High in the mountains of central Bosnia and Herzegovina, the village of Lukomir perches between a cliff and the empty valley of Pogled. In summer, shadows of clouds drift across shaggy mounds of hay and yellow flowers burst beneath tumbled stone walls. The lone road to Lukomir cuts through it all, brown and bare.
For Lukomir to resemble the "unspoiled" myth, it must remain poor.
Every step closer to Lukomir is like stepping back a decade in time. When I arrive in 2007 it could be 1307 if not for the tangle of power lines. The mud streets are packed with fallen wool and the air is thick with the scent of manure. The old stone houses squat on the ground, pounded down over the years by snow and wind. In the shade of a mud wall an old man leans on his curved shepherd's cane.
Here, in the highest and most isolated village in the country, residents from semi-nomadic stock still herd sheep and use their wool for everyday clothing. The road was built after World War II, but was impassable nine months of the year with winter snow and spring mud. Even in summer only all-terrain trucks could reach the village, after hours of lurching.
Lukomir's location spared it destruction during Yugoslavia's disintegration in the wars of the 1990s. Only the small school was destroyed by shelling and no one was injured.
International funding flowed after the war and in 2004 the road was improved, allowing ordinary vehicles to access the village from about May through November. Upon the road tourists come and, going the opposite way, the residents of Lukomir leave for better prospects in Sarajevo and beyond. The population is estimated at around 60 in the summer, less than a third of that in winter, and declines by a family or so every year.
The road has made it easier to transport the herds to lowland villages for winter, yet many older residents stay in Lukomir, awaiting the summer return of their children and grandchildren who will help them to pasture the sheep, and to make a little money from tourism.
"What we're trying to do," explains Thierry Jubert, co-founder of the Bosnian eco-adventure company, Green Visions, "is to allow people to stay in the village in a sustainable way and to give opportunities back to young people to be involved in summer tourism... and trying to get houses restored."
Green Visions has expanded their capacity since the road improvement, bringing up to 30 people a month in summer. Other touring companies bring a few more, and some visitors arrive in their own vehicles or, like me, on foot.
As I stroll through the village, women in traditional Bosnian Muslim dress poke their heads out the windows and ask me if I want to buy their hand-woven socks. Some come to me and show me their wares, complex geometric weavings of line and colour. When they see I'm uninterested, they walk on.
I begin bargaining with some villagers for a place to stay overnight. A man pulls out a wad of Konvertible Marka while his mother and grandmother squat on the stones beside him and watch me. Another woman comes by and starts arguing with the man, then turns to me and tells me I should buy her socks instead. The old women cackle and raise their bloated arms at the competitor and she leaves.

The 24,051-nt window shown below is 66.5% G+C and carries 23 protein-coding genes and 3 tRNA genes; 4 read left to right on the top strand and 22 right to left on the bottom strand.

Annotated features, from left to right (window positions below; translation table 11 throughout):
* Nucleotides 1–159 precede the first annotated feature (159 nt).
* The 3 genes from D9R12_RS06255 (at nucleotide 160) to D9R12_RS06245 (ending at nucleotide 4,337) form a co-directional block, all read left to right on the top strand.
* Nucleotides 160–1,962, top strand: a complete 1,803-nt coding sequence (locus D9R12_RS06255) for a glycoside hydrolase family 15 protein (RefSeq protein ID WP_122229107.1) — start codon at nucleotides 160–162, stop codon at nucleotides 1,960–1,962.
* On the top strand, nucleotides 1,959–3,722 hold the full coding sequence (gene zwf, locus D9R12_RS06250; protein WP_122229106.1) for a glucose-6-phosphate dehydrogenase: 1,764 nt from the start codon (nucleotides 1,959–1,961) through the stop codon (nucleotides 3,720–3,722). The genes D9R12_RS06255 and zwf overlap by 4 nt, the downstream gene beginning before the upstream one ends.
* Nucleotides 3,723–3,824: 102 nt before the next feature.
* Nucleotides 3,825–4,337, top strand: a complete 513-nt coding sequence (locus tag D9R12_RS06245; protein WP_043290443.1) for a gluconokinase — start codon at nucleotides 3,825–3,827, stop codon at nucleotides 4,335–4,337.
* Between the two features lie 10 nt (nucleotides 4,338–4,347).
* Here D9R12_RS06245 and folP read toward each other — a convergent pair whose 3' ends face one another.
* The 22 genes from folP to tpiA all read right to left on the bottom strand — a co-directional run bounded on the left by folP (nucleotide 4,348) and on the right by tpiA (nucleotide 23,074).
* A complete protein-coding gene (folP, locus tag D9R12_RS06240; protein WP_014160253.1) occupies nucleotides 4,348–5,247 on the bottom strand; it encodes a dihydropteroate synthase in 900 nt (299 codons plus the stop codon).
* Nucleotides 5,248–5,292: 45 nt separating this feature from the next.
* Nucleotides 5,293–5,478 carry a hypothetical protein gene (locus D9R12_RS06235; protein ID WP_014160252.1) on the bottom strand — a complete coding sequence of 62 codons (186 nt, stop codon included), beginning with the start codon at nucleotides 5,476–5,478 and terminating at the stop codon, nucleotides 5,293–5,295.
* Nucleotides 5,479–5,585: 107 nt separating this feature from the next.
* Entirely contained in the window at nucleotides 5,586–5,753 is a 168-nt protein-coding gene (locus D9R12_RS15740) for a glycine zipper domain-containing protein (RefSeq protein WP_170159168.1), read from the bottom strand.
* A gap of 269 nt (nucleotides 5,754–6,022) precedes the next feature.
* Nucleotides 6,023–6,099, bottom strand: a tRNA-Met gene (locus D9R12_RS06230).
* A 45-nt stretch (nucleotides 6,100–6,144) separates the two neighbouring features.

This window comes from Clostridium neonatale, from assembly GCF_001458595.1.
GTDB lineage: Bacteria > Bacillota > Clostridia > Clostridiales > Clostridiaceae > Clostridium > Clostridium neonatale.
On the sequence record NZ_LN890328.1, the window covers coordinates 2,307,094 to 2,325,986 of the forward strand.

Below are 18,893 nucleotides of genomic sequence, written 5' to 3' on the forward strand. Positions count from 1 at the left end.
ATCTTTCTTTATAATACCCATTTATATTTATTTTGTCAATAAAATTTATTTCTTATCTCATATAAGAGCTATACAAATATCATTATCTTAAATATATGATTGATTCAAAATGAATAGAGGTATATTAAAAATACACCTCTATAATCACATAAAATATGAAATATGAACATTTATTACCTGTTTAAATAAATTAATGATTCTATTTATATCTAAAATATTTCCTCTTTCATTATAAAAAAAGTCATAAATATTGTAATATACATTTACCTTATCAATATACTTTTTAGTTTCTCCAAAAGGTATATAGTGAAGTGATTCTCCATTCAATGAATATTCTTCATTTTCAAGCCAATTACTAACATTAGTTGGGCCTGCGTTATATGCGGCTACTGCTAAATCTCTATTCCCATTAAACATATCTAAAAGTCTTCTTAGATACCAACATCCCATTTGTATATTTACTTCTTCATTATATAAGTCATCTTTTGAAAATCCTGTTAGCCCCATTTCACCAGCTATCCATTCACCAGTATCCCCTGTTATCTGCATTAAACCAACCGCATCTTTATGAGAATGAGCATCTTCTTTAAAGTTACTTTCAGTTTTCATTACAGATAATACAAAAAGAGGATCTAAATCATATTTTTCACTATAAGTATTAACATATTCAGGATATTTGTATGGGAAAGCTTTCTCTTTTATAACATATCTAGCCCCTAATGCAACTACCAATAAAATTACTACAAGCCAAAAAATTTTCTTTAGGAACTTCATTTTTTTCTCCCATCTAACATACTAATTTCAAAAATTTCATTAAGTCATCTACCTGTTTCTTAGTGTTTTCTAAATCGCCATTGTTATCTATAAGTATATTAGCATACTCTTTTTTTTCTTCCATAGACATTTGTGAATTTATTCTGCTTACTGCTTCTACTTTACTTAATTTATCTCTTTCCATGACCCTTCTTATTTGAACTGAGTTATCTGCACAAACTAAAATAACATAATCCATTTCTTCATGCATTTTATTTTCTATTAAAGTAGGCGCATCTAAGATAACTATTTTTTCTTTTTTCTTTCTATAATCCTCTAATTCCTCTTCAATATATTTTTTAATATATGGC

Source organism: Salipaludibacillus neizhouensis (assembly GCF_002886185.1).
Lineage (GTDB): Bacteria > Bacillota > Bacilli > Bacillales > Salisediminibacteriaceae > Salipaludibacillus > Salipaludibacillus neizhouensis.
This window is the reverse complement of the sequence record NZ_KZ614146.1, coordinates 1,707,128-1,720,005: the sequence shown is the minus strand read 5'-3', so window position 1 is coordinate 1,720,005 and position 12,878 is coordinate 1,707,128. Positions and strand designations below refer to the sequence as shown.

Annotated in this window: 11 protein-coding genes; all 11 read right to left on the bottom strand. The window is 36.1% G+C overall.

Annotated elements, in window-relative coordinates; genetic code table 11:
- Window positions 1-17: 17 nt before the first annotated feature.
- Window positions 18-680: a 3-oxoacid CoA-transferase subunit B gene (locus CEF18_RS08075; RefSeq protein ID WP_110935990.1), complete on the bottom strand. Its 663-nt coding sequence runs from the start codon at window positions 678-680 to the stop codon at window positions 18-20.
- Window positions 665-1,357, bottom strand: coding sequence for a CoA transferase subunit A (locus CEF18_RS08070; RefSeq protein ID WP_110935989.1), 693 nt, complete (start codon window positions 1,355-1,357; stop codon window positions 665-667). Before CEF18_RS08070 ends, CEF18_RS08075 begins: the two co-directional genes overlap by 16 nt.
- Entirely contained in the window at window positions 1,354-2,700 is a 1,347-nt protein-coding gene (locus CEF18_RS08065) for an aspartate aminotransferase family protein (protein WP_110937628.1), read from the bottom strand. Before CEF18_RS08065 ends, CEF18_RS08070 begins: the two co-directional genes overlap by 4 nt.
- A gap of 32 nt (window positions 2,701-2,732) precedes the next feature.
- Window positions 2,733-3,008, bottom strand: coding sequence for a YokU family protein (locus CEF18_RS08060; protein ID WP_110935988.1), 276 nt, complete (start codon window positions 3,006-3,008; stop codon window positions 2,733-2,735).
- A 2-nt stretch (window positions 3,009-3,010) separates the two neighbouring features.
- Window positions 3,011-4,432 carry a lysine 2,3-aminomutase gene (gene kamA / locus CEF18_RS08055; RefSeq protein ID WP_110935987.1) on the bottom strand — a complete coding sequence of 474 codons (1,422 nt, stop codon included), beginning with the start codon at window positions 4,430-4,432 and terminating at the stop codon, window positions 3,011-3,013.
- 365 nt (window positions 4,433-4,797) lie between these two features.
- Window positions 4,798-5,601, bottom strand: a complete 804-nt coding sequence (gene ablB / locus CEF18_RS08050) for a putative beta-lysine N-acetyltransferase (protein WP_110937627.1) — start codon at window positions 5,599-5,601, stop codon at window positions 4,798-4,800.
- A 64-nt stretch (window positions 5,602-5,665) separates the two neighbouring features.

Eventually I find the woman who has keys to the new guest refuge, a vast space with at least twenty bunks—all empty. The refuge sits on the grounds of the bombed school which was never rebuilt or replaced.
The woman motions me to come into her house and I take off my shoes and bend to enter, feeling the cool earthen floor on my feet. I sit down on a rough-hewn bench and the woman brings me a tray of spinach burek, long coils of thin sour dough.
The old man with the curved cane emerges from the light of the open door. He pulls a book from a shelf and shows me the collection of his grandchildrens' drawings of people, dogs, houses and creatures I can't place. Using hand gestures I ask him where the children have gone. He shrugs, as if the answer is obvious.
"Sarajevo," he says, making the motion of a steering wheel with his hands, clenching them slowly in the dark air.
Among the children that remain in the village, there is a girl named Adilisa who speaks a little English. She takes me to her house, where an old woman sits beside the chickens, spinning and separating wool with the salvia from her mouth. She runs the rough strings of raw wool through her lips, and with a bright red paddle in her other hand she pulls the strings straight and wet and coils them neatly in a spiral. I buy socks from her.
Maybe Lukomir is fated to become a museum village, shrinking year after year. USAID has fronted millions to advertise Bosnia and Herzegovina as a tourist destination, branding it as remote and undiscovered. For Lukomir to resemble the "unspoiled" myth, it must remain poor. Should tourists demand that it stay poor to meet the expectations of those of us who lost such places of our own long ago? And, can Lukomir weather the tourist gaze without becoming alienated from itself?
To read more about Lukomir, check out the web exclusive article The Trail to Lukomir.
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